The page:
Subscribe to Dr. Mirkin's free FITNESS & HEALTH NEWSLETTER
Could the Obesity Epidemic Be Caused By an Immune Defect?

Mice that have a specific defect in their immune system all become obese (Science, Jul 26, 2019:365(6451)). These mice have defective T cells that are unable to recognize harmful invading germs and allow these germs to survive in their colons.

You have about 100 trillion bacteria in your colon that help to control your immune system. Some are healthful and stay in your colon, eat the same foods that you do, and, among other things, help to prevent disease by converting soluble fiber in plants to short chain fatty acids (SCFAs) that lower high cholesterol, high blood pressure, high sugar, and inflammation. On the other hand, harmful bacteria look for more than just the food that you eat, so they try to invade your colon cells and get into your bloodstream. This turns on your immune system (chronic inflammation), which can increase your risk for obesity as well as many other health problems and diseases.

The new study shows that mice that have a healthful clostridial class of bacteria in their colons are almost never obese, while virtually all the mice that did not have this healthful bacteria became obese. Other studies have shown that obese humans also have low levels of the healthful clostridia in their colons. The authors showed that the mice who lacked these healthful bacteria had compromised immune systems that failed to kill harmful colon bacteria. Evidently, the harmful bacteria prevented these healthful bacteria from growing in the mice’s colons. The authors say that they have found that the healthful type of clostridia prevents obesity by producing a chemical that blocks fat absorption. As the mice aged, their immune systems functioned less effectively, allowing harmful bacteria to grow in abundance to prevent the healthful clostridia from growing in their colons. The obese mice also developed signs of type 2 diabetes.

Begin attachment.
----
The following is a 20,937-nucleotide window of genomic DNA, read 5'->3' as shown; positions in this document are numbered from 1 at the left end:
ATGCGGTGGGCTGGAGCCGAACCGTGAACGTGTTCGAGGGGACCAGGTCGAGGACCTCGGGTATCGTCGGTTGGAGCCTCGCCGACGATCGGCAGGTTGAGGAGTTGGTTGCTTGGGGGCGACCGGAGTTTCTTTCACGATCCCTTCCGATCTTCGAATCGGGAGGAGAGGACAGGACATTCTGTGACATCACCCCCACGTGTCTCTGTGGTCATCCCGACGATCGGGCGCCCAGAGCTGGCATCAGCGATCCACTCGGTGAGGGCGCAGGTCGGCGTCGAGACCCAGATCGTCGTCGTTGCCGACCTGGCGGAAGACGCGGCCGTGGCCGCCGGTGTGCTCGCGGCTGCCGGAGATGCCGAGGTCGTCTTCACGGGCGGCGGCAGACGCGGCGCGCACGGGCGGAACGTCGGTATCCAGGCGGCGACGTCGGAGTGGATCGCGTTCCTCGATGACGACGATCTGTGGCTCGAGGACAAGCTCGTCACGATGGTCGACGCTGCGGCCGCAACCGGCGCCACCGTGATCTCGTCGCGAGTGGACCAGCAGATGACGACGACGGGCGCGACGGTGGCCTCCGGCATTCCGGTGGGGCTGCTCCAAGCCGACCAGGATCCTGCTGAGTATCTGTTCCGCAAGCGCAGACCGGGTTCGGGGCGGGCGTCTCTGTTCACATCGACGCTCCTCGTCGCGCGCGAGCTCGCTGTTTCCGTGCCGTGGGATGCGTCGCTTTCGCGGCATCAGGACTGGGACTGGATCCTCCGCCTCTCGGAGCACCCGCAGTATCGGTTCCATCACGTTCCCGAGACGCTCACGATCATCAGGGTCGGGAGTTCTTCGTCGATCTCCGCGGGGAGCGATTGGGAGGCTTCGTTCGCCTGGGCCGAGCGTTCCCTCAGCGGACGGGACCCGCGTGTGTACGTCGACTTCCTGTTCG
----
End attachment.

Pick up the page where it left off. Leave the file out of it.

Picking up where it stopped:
Feeding these mice with compromised immunities a healthful diet did not prevent obesity, but feeding them healthful clostridia prevented them from becoming obese. However, the authors feel that their findings cannot be recommended for humans. Many other studies have shown that giving healthful bacteria ("probiotics") to humans does not prevent obesity because the probiotic bacteria disappear soon after the person stops taking them. You need to make a permanent change in your diet to make a permanent change in your colon bacteria. See Should You Take Probiotics?

August 9th, 2019
|   Share this Report!

About the Author: Gabe Mirkin, MD

Sports medicine doctor, fitness guru and long-time radio host Gabe Mirkin, M.D., brings you news and tips for your healthful lifestyle. A practicing physician for more than 50 years and a radio talk show host for 25 years, Dr. Mirkin is a graduate of Harvard University and Baylor University College of Medicine. He is board-certified in four specialties: Sports Medicine, Allergy and Immunology, Pediatrics and Pediatric Immunology. The Dr. Mirkin Show, his call-in show on fitness and health, was syndicated in more than 120 cities. Read More
 
Subscribe to Dr. Mirkin's free FITNESS & HEALTH NEWSLETTER
Copyright 2019 Drmirkin | All Rights Reserved | Powered by Xindesigns